Crisis planning in small businesses: Importance, impetus and indifference

John Spillan, Michelle Hough

Research output: Contribution to journalArticle

65 Scopus citations

Abstract

This study examines crisis planning in a survey of small businesses. It specifically focuses on the perceived importance of crisis planning by small business managers. In particular, we investigate whether the experience of an actual crisis event by a business generates concern for future crises, if concern is generated more from the occurrence of a crisis event or from the presence of a crisis management team. Results of the study indicate that crisis planning receives little attention in the small businesses surveyed, and for most small business managers, an actual crisis event must occur before crisis planning becomes a concern. Concern for crises is generated by experiencing crisis events, rather than by the presence of crisis management teams. It was found that even those businesses that had previously experienced crises did not have crisis management teams.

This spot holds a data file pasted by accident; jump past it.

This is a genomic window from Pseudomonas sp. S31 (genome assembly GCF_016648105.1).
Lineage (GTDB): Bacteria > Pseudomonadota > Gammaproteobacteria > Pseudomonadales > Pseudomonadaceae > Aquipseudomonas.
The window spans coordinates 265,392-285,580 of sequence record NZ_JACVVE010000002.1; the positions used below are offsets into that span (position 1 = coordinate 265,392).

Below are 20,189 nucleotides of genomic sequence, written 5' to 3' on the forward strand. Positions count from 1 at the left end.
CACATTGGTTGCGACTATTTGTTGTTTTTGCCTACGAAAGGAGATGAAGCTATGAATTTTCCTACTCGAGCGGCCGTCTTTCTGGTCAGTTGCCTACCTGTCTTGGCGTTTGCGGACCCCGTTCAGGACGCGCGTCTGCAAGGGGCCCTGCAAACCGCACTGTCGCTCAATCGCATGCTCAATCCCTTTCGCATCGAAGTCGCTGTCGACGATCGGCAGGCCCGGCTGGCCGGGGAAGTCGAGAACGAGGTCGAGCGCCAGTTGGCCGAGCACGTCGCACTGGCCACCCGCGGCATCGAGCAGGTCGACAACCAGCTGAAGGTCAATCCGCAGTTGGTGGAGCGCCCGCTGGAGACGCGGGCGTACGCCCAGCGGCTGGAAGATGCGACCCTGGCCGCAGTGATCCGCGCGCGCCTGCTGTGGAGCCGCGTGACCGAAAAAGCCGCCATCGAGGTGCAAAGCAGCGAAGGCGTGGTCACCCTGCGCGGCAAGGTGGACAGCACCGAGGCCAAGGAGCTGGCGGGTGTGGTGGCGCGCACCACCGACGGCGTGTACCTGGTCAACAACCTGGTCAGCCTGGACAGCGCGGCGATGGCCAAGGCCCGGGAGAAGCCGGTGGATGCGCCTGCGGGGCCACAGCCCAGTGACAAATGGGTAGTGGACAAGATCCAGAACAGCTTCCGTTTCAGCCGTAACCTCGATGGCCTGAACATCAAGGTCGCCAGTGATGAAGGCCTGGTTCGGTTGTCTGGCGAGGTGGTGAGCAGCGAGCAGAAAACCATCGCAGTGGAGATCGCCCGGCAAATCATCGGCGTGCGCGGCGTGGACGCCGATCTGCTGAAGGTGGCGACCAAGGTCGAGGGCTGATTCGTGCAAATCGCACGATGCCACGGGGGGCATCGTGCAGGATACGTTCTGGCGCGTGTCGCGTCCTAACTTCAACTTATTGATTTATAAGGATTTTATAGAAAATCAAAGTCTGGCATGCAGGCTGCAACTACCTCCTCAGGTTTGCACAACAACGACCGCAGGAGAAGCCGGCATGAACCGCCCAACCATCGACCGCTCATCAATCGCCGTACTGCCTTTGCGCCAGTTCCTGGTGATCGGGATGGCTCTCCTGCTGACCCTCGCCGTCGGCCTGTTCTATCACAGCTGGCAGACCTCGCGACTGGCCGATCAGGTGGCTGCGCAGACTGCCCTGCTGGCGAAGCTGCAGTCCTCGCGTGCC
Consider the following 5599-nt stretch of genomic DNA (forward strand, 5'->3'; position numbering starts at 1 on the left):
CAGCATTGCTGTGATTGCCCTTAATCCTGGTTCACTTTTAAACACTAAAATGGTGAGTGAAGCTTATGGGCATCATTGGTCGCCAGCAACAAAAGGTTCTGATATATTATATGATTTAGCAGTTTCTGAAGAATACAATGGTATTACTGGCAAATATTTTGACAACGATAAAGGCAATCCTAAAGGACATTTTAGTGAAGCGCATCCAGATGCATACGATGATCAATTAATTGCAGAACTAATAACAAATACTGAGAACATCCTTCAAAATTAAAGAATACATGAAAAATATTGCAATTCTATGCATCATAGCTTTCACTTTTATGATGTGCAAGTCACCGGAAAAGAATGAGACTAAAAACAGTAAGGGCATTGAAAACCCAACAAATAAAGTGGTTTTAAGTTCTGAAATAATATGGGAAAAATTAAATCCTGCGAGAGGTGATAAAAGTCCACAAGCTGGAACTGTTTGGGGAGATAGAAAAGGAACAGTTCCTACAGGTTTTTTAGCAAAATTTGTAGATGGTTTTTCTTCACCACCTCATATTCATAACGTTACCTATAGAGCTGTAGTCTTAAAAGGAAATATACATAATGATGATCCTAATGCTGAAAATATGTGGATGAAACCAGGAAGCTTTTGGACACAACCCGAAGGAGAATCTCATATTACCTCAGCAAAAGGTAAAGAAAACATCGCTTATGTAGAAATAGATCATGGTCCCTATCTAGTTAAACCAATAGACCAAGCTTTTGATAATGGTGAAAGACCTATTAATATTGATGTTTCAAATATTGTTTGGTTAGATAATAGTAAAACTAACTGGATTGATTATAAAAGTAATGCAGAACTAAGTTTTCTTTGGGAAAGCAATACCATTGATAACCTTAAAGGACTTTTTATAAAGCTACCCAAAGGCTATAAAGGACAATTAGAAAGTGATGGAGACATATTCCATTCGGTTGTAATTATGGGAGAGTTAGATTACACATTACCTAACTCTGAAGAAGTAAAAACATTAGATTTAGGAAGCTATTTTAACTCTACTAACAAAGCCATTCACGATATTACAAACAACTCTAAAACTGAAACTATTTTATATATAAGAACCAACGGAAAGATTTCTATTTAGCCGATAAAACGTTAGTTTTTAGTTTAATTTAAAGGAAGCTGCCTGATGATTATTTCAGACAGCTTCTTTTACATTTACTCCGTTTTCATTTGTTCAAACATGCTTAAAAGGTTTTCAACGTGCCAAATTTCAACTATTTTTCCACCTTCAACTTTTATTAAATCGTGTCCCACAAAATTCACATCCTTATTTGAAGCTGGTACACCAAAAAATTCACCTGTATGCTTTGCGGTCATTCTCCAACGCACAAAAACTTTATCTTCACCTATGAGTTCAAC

Original languageEnglish (US)
Pages (from-to)398-407
Number of pages10
JournalEuropean Management Journal
Volume21
Issue number3
DOIs
StatePublished - Jun 1 2003

All Science Journal Classification (ASJC) codes

  • Strategy and Management

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